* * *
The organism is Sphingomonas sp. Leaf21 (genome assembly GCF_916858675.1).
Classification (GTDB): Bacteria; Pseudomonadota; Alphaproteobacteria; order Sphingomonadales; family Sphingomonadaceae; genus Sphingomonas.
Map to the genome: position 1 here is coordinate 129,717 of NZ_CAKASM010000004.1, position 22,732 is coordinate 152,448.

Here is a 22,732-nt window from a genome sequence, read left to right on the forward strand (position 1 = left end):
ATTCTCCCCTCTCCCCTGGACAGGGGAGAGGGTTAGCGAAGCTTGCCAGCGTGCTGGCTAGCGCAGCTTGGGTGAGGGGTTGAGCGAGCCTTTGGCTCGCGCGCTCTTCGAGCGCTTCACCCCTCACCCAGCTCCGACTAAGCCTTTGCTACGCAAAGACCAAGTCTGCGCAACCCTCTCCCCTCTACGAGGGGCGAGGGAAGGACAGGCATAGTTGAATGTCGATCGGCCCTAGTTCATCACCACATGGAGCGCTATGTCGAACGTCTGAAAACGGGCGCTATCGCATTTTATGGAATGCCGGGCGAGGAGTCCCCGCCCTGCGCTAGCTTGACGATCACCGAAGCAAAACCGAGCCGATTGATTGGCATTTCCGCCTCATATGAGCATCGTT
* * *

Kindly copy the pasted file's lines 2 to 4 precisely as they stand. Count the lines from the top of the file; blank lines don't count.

Classification (GTDB): Bacteria; Pseudomonadota; Alphaproteobacteria; order Sphingomonadales; family Sphingomonadaceae; genus Sphingomonas.
Map to the genome: position 1 here is coordinate 129,717 of NZ_CAKASM010000004.1, position 22,732 is coordinate 152,448.

Here is a 22,732-nt window from a genome sequence, read left to right on the forward strand (position 1 = left end):